Jim Naureckas at FAIR notes the lack of "liberal" media coverage of October 11, the date of the voter registration deadline in 15 states and American Samoa -- odd, considering all the really unimportant things they choose to blather on about. Contrary to what you may have heard, the vast majority of folks who don't vote in American elections aren't registered to vote, and yet you don't hear very much about it anywhere outside of Rachel Maddow's MSNBC show; why, it's almost like that's the idea.
Three former detainees sue CIA contract psychologists who allegedly masterminded the CIA's torture program -- and can compel testimony from two former CIA officials. Not just any former CIA officials, either, but former a CIA Counterterrorism Center head and a former CIA acting general counsel. Now cue the right-wing whining machine about how "national security" will be compromised by such testimony. And folks also remember that the CIA torture program is one Donald Trump would bring back, right?
Erik J. Engstrom and Jason M. Roberts remind us (at the Washington Post) that, though the 4th Circuit struck down most of North Carolina's horrible Voter ID law, the court left in place the part of the law prohibiting straight-ticket voting. That may not sound like a big deal, when you think of the relatively short amount of time that'll add to one person's time voting, but more than one person will vote on Election Day, and that added time is going to add up to longer lines, voters going home, and voters failing to finish ballots. Do I need to add that this phenomenon tends to happen more in black areas?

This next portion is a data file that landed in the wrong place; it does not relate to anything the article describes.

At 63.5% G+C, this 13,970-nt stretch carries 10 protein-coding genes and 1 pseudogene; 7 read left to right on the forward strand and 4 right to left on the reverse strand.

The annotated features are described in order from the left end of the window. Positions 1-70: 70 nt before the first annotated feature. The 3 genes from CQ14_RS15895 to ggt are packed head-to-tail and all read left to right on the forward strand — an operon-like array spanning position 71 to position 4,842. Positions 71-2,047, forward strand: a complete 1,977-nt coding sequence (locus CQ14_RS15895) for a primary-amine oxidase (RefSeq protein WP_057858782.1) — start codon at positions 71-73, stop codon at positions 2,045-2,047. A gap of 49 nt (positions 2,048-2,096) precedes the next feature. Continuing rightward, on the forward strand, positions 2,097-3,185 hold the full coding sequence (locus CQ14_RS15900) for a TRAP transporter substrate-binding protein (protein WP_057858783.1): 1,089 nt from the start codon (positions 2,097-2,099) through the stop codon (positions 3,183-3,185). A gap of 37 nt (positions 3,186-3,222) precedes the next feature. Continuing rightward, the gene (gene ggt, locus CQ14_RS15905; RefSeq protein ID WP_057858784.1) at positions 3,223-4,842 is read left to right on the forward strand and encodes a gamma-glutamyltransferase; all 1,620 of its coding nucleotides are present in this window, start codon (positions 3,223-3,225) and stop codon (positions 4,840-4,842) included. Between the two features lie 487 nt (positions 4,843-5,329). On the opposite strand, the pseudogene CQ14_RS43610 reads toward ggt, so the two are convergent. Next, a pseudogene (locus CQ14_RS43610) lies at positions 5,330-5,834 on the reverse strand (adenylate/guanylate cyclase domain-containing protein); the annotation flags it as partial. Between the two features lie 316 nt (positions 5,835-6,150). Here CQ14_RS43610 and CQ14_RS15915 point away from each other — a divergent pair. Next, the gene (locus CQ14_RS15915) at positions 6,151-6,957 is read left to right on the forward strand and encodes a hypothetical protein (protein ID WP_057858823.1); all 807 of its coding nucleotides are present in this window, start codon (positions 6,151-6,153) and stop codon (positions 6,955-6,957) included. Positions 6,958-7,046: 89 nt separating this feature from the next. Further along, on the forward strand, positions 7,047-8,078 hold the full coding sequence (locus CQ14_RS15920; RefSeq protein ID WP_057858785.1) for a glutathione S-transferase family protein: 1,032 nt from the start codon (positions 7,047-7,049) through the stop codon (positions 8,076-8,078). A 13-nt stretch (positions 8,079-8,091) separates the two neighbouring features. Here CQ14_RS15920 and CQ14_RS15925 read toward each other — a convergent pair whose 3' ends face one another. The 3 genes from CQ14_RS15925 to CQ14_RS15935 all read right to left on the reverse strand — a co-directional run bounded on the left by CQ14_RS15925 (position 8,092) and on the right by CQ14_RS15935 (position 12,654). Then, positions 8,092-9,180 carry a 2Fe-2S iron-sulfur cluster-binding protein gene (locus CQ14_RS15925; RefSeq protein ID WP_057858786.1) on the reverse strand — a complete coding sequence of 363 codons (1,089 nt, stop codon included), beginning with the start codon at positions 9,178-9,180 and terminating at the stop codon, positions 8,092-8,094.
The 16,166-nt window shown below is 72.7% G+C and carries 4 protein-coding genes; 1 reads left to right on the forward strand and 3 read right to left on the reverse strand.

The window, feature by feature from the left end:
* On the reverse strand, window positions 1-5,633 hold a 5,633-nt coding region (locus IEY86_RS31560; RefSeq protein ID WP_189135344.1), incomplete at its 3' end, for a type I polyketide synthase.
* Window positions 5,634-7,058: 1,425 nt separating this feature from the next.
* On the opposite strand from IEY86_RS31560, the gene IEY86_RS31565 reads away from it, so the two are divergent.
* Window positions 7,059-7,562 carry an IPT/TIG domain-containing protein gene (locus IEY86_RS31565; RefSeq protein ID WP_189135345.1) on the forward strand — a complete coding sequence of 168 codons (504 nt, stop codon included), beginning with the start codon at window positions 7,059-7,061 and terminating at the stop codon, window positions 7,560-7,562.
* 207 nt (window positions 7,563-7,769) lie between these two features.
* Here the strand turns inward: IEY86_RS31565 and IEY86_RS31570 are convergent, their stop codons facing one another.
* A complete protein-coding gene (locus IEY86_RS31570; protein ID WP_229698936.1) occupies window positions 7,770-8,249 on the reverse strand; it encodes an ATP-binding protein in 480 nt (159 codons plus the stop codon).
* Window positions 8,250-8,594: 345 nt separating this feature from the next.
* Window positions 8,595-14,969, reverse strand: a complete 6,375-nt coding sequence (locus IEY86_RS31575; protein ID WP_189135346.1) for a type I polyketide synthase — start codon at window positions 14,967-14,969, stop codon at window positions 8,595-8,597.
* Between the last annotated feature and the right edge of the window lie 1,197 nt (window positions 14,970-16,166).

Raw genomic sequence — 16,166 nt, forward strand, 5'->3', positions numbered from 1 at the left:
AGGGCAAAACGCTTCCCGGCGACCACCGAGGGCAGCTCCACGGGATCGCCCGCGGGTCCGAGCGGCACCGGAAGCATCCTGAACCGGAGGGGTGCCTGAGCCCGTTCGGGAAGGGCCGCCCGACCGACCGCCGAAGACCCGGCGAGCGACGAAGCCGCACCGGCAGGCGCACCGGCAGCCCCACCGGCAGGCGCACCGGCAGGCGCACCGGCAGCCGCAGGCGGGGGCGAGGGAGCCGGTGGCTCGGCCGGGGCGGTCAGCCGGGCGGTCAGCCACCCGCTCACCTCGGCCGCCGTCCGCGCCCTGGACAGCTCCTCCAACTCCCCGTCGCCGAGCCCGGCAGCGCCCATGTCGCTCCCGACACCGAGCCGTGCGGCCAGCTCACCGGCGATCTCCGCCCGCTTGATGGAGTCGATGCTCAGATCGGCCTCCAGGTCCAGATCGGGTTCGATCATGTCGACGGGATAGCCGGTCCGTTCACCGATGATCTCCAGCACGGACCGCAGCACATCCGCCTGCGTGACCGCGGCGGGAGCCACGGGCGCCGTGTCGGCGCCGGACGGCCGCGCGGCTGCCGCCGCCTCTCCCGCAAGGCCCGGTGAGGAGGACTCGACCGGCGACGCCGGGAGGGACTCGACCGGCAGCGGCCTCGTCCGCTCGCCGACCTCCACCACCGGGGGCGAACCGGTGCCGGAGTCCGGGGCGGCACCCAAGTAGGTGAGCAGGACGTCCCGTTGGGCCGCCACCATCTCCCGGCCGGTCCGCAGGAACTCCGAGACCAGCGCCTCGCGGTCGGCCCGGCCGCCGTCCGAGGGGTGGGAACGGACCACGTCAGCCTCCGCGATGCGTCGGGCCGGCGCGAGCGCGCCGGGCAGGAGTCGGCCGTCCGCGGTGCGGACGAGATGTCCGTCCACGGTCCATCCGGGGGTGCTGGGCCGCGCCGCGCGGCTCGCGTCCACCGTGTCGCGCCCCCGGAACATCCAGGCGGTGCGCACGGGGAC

Brace yourself, because this Hill piece about "States Confront(ing) Exploding Pension Costs" is a terrible article. Luckily, paragraph 11 gives it away when it describes Illinois's "obligations" as "due over the lifetime of current retirees and state employees who will be owed retirement benefits" -- at which point, hopefully, you remember that they typically give you the ZOMG $1.75 TRILLYUNZ!!!! scare number without adding "over 40 years," since that would, after all, make the scare number seem a lot less scary. Remembering that America has over 300 state and local pension funds would also make that number seem a lot less scary, as would recognizing that dividing a 40-year pension "liability" by tax revenues for one year is an absurd exercise. But there's money to be made in scaring people about pension fund "shortfalls" -- money that could be diverted to bankster hedge funds for the better returns that don't materialize, or money that could be diverted away from pension funds into corporate cronies' pockets for "job creation."
Finally, dig this campaign ad coming from Louisiana Republican U.S. Senate candidate John Kennedy. Unfavorable comparisons to Steve Martin's "What I Believe" routine are of course inevitable, but what to make of the last line? "I believe that love is the answer," Mr. Kennedy intones, as the camera pans over apparent photos of his family, "but you oughta own a handgun just in case." Ah, in case the family turns out for Charles Boustany on primary day? I sure hope not.